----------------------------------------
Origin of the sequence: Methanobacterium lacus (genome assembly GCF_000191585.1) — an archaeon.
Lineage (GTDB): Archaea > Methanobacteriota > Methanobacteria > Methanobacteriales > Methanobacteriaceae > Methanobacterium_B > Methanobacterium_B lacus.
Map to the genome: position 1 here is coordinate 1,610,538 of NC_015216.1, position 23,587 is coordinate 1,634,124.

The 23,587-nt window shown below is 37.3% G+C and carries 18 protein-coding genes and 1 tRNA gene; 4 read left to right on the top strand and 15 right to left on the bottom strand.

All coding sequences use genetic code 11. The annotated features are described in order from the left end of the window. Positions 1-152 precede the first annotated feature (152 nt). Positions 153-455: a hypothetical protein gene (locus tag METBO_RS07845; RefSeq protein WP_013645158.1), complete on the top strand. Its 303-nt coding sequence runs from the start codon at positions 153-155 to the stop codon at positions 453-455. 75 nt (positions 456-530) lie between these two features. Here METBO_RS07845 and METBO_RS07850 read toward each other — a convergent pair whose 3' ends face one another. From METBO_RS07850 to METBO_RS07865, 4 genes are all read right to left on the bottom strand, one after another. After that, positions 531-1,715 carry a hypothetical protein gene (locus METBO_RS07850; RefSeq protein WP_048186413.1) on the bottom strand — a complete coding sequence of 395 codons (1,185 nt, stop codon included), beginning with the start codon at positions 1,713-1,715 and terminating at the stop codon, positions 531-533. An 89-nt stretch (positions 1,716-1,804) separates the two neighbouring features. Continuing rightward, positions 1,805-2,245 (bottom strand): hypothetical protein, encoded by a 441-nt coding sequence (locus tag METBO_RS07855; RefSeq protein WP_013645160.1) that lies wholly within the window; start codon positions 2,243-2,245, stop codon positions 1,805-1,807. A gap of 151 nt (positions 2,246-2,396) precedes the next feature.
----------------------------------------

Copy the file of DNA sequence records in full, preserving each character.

Origin of the sequence: Methanobacterium lacus (genome assembly GCF_000191585.1) — an archaeon.
Lineage (GTDB): Archaea > Methanobacteriota > Methanobacteria > Methanobacteriales > Methanobacteriaceae > Methanobacterium_B > Methanobacterium_B lacus.
Map to the genome: position 1 here is coordinate 1,610,538 of NC_015216.1, position 23,587 is coordinate 1,634,124.

The 23,587-nt window shown below is 37.3% G+C and carries 18 protein-coding genes and 1 tRNA gene; 4 read left to right on the top strand and 15 right to left on the bottom strand.

All coding sequences use genetic code 11. The annotated features are described in order from the left end of the window. Positions 1-152 precede the first annotated feature (152 nt). Positions 153-455: a hypothetical protein gene (locus tag METBO_RS07845; RefSeq protein WP_013645158.1), complete on the top strand. Its 303-nt coding sequence runs from the start codon at positions 153-155 to the stop codon at positions 453-455. 75 nt (positions 456-530) lie between these two features. Here METBO_RS07845 and METBO_RS07850 read toward each other — a convergent pair whose 3' ends face one another. From METBO_RS07850 to METBO_RS07865, 4 genes are all read right to left on the bottom strand, one after another. After that, positions 531-1,715 carry a hypothetical protein gene (locus METBO_RS07850; RefSeq protein WP_048186413.1) on the bottom strand — a complete coding sequence of 395 codons (1,185 nt, stop codon included), beginning with the start codon at positions 1,713-1,715 and terminating at the stop codon, positions 531-533. An 89-nt stretch (positions 1,716-1,804) separates the two neighbouring features. Continuing rightward, positions 1,805-2,245 (bottom strand): hypothetical protein, encoded by a 441-nt coding sequence (locus tag METBO_RS07855; RefSeq protein WP_013645160.1) that lies wholly within the window; start codon positions 2,243-2,245, stop codon positions 1,805-1,807. A gap of 151 nt (positions 2,246-2,396) precedes the next feature.